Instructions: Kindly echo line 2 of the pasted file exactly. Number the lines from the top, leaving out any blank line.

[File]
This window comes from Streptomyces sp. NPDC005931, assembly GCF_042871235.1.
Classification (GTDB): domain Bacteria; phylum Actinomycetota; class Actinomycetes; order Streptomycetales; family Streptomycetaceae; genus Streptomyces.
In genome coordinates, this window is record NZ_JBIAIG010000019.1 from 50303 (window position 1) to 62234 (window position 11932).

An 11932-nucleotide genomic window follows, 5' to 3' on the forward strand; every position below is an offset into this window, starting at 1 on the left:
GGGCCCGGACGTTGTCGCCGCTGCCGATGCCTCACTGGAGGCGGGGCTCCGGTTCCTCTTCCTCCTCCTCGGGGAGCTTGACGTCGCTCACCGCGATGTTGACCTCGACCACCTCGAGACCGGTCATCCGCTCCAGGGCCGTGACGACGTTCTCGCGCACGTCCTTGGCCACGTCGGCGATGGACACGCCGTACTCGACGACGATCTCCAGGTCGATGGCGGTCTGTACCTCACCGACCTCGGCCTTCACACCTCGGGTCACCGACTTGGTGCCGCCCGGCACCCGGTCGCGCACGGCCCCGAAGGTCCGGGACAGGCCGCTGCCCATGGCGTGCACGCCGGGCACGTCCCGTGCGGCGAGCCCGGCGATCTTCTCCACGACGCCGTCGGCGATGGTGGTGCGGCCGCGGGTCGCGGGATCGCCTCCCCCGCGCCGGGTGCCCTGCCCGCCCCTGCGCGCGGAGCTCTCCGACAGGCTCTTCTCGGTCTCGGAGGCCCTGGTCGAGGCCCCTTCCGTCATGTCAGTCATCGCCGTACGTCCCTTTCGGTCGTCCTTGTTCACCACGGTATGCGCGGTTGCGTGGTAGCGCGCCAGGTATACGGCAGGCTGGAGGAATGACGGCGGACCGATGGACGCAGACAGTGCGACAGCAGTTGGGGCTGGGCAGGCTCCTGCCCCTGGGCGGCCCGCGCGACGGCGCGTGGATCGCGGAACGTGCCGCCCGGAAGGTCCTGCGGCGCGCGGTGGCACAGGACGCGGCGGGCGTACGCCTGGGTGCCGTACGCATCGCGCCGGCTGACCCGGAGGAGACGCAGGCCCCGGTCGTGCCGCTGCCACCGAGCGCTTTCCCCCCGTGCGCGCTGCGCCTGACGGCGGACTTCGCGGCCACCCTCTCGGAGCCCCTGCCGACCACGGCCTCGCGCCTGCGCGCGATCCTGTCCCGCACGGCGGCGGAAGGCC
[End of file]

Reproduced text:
Classification (GTDB): domain Bacteria; phylum Actinomycetota; class Actinomycetes; order Streptomycetales; family Streptomycetaceae; genus Streptomyces.